Situating power and locating knowledge: A paleoethnobotanical perspective on late classic maya gender and social relations

Christopher Morehart, Christophe G.B. Helmke

Research output: Contribution to journalArticle

15 Citations (Scopus)

Abstract

Viewing household production in terms of a political economic balance of “give and take” circumvents difficulties related to gender attribution in archaeology and challenges timeless gender stereotypes. This chapter proposes such an archaeological approach to gender by examining the charcoal assemblages from two Late Classic period Maya archaeological sites in the upper Belize Valley of western Belize. These sites occupied distinct positions within a complex political economic landscape, and their charcoal assemblages reflect heterogeneity in household production. The type and the intensity of activities, including wood procurement and craft production, were socially contingent. We propose that household activities and forms of knowledge were conditioned by the positions of households within broader political economic landscapes, not conforming to the timeless social stereotypes imposed by archaeologists.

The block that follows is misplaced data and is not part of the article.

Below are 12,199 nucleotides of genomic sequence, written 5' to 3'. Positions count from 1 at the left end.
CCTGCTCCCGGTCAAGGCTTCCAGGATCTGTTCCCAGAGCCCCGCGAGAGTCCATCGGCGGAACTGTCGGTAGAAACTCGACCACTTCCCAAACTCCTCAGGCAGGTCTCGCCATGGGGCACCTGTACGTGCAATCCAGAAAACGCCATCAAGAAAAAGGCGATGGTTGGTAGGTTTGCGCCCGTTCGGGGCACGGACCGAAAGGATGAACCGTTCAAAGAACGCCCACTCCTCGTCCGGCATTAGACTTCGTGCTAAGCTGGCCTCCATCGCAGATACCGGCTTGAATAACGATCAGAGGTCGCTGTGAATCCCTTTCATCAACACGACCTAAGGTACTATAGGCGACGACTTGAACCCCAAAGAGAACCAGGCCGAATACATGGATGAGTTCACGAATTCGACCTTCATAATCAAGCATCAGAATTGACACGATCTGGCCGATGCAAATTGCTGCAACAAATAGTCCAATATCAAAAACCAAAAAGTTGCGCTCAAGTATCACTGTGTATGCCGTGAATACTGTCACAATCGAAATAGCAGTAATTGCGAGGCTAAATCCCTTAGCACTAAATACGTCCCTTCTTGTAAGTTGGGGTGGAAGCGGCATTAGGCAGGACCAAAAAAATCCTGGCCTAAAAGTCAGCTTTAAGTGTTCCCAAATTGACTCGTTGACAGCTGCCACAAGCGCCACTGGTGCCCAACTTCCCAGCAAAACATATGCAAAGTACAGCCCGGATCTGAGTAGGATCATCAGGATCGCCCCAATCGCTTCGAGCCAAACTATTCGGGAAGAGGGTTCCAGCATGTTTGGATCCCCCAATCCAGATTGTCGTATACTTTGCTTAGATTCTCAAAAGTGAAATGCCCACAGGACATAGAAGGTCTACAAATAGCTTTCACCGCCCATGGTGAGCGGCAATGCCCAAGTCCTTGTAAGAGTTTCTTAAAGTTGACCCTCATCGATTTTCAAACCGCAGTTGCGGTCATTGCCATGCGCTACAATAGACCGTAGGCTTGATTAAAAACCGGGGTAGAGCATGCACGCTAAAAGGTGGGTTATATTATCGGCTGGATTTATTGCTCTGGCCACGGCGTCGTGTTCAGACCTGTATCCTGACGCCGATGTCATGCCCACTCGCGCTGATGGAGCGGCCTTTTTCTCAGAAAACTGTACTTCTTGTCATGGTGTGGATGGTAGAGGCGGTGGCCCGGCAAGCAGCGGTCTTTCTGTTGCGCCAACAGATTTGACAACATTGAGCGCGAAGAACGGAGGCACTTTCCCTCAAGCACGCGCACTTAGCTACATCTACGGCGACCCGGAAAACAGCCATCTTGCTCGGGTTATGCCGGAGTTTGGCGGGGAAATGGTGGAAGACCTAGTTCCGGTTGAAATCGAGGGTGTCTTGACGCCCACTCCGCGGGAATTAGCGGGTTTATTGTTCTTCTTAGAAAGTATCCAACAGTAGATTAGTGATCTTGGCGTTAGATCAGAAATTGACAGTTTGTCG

Original languageEnglish (US)
Pages (from-to)60-75
Number of pages16
JournalArcheological Papers of the American Anthropological Association
Volume18
Issue number1
DOIs
StatePublished - Jan 1 2008
Externally publishedYes

Fingerprint

gender relations
Social Relations
Belize
stereotype
gender
economics
attribution
archaeology
Classic Maya
Household
Gender Relations
Economics
Charcoal
Archaeology
Assemblages

Keywords

  • Gender
  • Knowledge
  • Maya archaeology
  • Paleoethnobotany
  • Political economy

ASJC Scopus subject areas

  • Archaeology
  • Archaeology

Cite this

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